The Strange Tale of Greening’s Frog
What connects Warrington, the wire industry and a venomous frog from Brazil?
The answer is a Warrington man with the unlikely name of Linnaeus Greening (1855-1927).
Linnaeus’ grandfather, Nathaniel Greening, was the founder of one of the biggest wire manufacturing firms in Warrington in 1799 and his son Noah followed his father in running the family business. Away from their wire business Nathaniel and Noah were both enthusiasts of natural history and they hoped to pass a love of nature onto the latest in the Greening line by naming him “Linnaeus” after the Swedish natural historian Carl Linnaeus.
After Noah’s death Linnaeus became managing director of the Greening’s wire factory and then later the chairman of the board of directors. Like many local industrialists he also became involved in local politics, becoming a Councillor for Latchford and then for Orford.
However it was the natural world which was Linnaeus major passion and during the 1880s he made a pilgrimage to visit the now elderly Charles Darwin to discuss his theories on evolution and natural selection. Inspired by his natural studies Linnaeus late became editor the British Naturalist magazine, and was a simultaneously a Fellow of the Zoological and, appropriately, the Linnaean Societies of London.
Closer to home Linnaeus was a leading figure at Warrington Museum & Art Gallery for 47 years, serving on the Warrington Museum Committee and acting as Honorary Curator of Ornithology. In the 1920s he started a series of Saturday night lectures for children in the Museum and some of the more popular lectures, such as ‘What is a bird?’, were later rewritten and published as books.
His love of nature extended to his own household and throughout his lifetime he took delivery of specimens of unknown species of animal from around the globe, keeping them at his house in Bewsey Road. After moving to a new larger home – “Fairlight” in Grappenhall – he established an open- air enclosure for keeping animals (known as a vivarium) from which he sent specimens to the British Museum.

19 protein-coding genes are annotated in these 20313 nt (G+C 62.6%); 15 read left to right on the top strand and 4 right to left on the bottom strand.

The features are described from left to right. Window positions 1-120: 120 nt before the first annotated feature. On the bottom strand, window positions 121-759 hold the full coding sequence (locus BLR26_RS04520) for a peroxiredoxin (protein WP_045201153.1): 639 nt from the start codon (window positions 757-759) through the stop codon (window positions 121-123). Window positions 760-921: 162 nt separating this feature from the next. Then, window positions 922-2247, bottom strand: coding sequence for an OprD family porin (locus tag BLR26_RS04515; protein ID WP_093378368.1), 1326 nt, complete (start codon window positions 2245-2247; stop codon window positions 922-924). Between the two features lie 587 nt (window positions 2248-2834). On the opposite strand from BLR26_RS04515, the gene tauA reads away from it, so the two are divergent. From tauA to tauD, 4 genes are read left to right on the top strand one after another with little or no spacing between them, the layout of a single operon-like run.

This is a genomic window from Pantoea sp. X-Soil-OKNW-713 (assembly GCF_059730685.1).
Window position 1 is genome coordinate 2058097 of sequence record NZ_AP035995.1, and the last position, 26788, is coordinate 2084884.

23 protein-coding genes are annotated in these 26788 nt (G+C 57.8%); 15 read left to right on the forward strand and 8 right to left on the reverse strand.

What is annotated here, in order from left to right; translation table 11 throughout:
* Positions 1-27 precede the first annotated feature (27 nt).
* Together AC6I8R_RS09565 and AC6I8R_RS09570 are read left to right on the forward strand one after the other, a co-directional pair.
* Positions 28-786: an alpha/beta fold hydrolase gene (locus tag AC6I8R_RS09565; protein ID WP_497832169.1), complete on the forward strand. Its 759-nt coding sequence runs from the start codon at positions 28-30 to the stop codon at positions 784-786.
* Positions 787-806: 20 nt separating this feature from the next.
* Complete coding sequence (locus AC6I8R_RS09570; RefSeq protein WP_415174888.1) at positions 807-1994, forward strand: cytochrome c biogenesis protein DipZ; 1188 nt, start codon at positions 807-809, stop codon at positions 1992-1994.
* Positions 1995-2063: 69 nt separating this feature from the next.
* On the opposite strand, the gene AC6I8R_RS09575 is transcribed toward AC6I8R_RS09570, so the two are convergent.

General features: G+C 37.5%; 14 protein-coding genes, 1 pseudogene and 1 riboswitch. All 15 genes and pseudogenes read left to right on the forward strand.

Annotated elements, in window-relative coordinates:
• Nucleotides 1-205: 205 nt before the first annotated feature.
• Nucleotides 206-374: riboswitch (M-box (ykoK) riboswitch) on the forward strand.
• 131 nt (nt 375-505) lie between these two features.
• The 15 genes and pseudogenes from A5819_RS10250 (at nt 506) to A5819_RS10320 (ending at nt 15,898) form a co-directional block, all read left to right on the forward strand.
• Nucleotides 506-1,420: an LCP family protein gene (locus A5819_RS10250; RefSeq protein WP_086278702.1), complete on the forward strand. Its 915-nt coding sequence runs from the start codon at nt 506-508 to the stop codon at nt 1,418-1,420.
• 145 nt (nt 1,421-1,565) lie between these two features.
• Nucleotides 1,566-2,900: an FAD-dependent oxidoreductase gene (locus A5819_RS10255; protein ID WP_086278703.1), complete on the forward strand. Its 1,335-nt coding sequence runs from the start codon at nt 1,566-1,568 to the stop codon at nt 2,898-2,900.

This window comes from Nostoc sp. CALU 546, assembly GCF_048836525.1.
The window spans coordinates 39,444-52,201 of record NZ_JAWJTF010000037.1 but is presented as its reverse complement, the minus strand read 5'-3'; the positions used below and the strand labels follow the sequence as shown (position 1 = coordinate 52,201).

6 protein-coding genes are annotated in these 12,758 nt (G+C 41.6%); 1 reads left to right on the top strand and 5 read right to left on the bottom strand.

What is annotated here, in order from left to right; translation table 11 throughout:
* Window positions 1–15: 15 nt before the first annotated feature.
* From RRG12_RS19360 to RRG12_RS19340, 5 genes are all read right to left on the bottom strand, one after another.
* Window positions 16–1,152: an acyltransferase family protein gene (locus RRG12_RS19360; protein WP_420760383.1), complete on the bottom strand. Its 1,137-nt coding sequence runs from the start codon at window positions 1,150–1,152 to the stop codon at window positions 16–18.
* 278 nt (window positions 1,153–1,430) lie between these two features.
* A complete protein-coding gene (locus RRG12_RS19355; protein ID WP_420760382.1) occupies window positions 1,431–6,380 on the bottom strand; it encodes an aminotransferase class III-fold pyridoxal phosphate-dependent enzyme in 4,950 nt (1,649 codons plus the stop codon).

This is where the frog comes in – because Linnaeus was so well known internationally for his work on reptiles and amphibians his name is commemorated in a species of Brazilian frog – Corythomantis greeningi or Greening’s Frog.
These frogs live in holes on rocks or trees in an area known as the Caatinga in Northeastern Brazil. They close the holes with their head to maintain the humidity inside and reduce water loss from the body. Because the tops of their heads resemble tree bark this makes it very difficult for predators to see them and even if they are spotted it’s very hard to pull the frogs out of their shelter.
Greening’s Frog has another form of defence that didn’t come to light until 2015 when a naturalist called Carlos Jared picked one up with bare hands in 2015 and experienced an intense pain radiating up his arm for the next five hours as a result.
Researchers have now discovered that the head of Greening’s Frog is covered in deadly spines capable of injecting its victims with toxins twice as potent as that produced by a Brazilian Pitviper.
While there are several species of poisonous frogs which secrete toxins from their skin, Greening’s Frog is one of only two species of venomous frogs currently known to science.
The museum would like to thank multidisciplinary artist Ruby Tingle for alerting us to this story – find out more about Ruby’s work at https://paper-gallery.co.uk/ruby-tingle